Monday, October 06, 2008

Orthography of the High Priest Sarcophagus

Jim Davila has directed us to the discovery of an inscription on a sarcophagus dating from the Second Temple period, which reads ‏בן הכהן הגדול, "son of the High Priest."

I will leave the historical analysis to others who are better qualified. What interests me are the orthographical minutiae. The main two words, kohen and gadol, both give the opportunity for the use of matres lectionis (consonants used as vowel letters). However, only one word has a mater, ‏גדול. This is consistent with the vast majority of its occurrences in the Masoretic Text of the Hebrew Bible.

The spelling of the other word, ‏כהן, without a mater, is also consistent with its spelling in the Masoretic Text, where it never appears with a mater. Not very interesting, I know. However, in the Dead Sea Scrolls, the largest collection of Second Temple Hebrew texts that we have, the word appears with a mater in the majority of cases (‏כוהן), as does ‏גדול. This is true for both words even of the biblical texts.

The Mishnah has the same orthography as the Masoretic text, but for the expression "High Priest," it uses the phrase without the definite article: ‏כהן גדול. The same is true of the Hasmonean coins, but this may be for reasons of space.

So of the three ancient forms of this title (Masoretic tradition, Qumran, Mishnaic/numismatic), the sarcophagus is aligned with the Masoretic tradition. As far as I know, this has no historical implications. I just think it's interesting.

Wednesday, October 01, 2008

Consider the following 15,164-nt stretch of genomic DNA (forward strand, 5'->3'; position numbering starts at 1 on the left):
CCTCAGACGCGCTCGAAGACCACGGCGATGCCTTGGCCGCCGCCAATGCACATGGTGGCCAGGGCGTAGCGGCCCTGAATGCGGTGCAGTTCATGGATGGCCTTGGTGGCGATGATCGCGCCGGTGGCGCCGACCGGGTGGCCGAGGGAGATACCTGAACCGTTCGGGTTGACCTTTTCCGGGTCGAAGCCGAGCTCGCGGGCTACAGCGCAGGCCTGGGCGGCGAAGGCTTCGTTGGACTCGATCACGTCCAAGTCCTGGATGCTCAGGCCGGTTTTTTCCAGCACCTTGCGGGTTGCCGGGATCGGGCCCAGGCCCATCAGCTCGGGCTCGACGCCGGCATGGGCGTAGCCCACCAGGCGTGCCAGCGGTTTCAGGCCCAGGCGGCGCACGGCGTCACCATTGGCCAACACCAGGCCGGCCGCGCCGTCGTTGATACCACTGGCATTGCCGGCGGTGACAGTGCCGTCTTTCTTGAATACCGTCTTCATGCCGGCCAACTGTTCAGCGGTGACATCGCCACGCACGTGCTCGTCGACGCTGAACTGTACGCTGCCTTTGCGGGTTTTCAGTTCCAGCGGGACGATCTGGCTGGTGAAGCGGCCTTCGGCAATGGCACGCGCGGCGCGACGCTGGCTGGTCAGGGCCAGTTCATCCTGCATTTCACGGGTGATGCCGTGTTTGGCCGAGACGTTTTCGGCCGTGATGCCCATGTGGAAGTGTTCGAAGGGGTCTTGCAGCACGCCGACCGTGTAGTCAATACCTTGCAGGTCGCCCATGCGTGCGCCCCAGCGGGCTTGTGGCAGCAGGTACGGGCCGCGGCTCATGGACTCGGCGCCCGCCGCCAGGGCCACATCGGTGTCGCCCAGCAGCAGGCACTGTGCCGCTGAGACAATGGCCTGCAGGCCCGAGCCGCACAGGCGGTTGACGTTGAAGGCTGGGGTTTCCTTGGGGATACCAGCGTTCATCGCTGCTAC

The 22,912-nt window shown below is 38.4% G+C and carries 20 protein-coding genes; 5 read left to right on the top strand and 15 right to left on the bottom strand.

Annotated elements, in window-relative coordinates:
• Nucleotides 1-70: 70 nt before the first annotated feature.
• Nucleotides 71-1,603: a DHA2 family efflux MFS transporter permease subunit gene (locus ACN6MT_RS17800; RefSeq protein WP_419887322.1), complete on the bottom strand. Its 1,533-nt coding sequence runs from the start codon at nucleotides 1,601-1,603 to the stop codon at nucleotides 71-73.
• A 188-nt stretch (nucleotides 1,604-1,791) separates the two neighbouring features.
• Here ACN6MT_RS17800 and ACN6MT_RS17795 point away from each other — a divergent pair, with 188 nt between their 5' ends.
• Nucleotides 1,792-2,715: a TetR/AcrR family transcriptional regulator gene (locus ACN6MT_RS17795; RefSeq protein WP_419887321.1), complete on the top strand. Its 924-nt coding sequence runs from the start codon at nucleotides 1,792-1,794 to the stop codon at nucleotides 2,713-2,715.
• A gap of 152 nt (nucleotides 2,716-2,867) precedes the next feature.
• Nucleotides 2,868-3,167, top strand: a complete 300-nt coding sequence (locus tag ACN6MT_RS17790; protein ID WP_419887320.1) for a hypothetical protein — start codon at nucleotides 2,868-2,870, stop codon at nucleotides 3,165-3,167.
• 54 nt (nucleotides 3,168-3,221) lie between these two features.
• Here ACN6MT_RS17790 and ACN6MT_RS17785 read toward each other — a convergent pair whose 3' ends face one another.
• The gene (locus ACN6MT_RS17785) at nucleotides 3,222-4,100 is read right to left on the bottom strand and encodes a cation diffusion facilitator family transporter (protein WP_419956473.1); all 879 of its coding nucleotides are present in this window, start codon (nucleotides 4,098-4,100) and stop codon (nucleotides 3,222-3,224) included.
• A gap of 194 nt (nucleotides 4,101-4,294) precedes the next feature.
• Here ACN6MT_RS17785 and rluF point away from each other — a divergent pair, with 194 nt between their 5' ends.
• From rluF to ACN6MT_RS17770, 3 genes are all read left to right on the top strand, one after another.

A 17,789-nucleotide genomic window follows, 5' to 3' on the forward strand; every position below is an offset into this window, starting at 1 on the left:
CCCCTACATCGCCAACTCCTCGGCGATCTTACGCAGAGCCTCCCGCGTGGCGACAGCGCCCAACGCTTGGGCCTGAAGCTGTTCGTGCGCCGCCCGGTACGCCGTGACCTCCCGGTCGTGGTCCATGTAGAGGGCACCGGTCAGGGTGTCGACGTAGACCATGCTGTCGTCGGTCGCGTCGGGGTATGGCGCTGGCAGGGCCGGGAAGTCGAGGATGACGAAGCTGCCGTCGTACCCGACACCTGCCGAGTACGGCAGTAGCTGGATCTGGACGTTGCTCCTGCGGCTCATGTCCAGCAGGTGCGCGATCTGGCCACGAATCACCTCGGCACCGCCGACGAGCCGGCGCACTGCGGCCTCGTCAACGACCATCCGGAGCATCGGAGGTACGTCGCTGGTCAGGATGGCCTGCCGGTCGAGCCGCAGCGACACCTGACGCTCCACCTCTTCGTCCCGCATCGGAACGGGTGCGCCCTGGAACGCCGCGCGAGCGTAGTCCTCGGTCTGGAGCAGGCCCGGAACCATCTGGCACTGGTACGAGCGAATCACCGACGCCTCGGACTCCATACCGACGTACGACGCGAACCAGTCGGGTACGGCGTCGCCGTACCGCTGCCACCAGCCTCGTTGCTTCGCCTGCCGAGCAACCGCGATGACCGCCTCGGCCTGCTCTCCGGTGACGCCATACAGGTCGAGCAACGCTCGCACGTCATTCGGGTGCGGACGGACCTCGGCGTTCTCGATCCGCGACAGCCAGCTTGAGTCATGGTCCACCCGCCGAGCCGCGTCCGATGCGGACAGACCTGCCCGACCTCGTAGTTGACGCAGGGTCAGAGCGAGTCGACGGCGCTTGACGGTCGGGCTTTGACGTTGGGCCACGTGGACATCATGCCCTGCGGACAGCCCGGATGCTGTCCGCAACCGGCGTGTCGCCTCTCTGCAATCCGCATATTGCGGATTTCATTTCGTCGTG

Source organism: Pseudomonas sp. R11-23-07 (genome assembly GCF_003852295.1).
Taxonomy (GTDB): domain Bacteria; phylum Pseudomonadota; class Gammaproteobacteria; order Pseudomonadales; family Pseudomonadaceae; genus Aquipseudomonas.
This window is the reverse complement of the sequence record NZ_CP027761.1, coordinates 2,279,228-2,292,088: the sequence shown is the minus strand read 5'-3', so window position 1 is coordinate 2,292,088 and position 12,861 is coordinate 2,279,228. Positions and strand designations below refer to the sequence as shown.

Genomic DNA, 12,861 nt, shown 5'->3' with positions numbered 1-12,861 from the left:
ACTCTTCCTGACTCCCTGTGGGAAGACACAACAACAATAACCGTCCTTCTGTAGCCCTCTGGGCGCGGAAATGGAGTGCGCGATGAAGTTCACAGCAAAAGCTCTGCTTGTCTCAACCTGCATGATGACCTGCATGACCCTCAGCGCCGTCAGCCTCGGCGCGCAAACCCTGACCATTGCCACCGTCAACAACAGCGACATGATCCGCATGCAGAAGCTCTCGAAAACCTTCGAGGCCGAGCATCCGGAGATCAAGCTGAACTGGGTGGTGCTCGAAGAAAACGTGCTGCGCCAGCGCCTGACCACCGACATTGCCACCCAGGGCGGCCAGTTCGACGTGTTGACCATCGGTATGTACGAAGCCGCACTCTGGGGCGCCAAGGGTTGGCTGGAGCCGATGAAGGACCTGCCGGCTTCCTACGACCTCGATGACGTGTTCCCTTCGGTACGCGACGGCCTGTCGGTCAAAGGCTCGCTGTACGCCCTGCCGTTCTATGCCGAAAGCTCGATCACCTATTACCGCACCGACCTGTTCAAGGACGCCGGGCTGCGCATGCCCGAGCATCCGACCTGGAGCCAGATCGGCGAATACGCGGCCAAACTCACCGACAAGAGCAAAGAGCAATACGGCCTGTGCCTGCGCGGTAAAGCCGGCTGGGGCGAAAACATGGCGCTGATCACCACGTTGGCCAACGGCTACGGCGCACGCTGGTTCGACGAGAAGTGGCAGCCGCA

The Jesus Bowl: Another Crock

Well, this is all over the place. Once again, it does not seem to be as big a deal as everyone is saying.

(1) The bowl pretty clearly reads δια χρηστοu, "through Chrestos," not "Christ." Chrestos is a personal name, as well as an adjective meaning "decent" or "useful."

(2) If the bowl is dated from the 2nd century BCE to the early 1st century CE, it cannot in any case refer to Jesus Christ. The epithet Christ was not added to the name of Jesus of Nazareth until after the crucifixion, in the 30's of the first century. And Jesus of Nazareth did not exist in the 2nd or 1st century BCE (unless he was an infant in the closing years of the 1st century BCE, as seems probable).

Not visible in the photo are the words supposed to be "the magician": O GOISTAIS. I don't recognize this form; I know the word γοητής or γόης which can mean magician. I have no idea what GOISTAIS is supposed to be.

In short, this big story is something of a muddle. Perhaps some experts on Greek paleography and lexicography could weigh in. In the meantime, don't get too excited.

BIBLIOGRAPHY: Magic and Magicians in the Greco-Roman World, by Matthew Dickie (Routledge, 2003).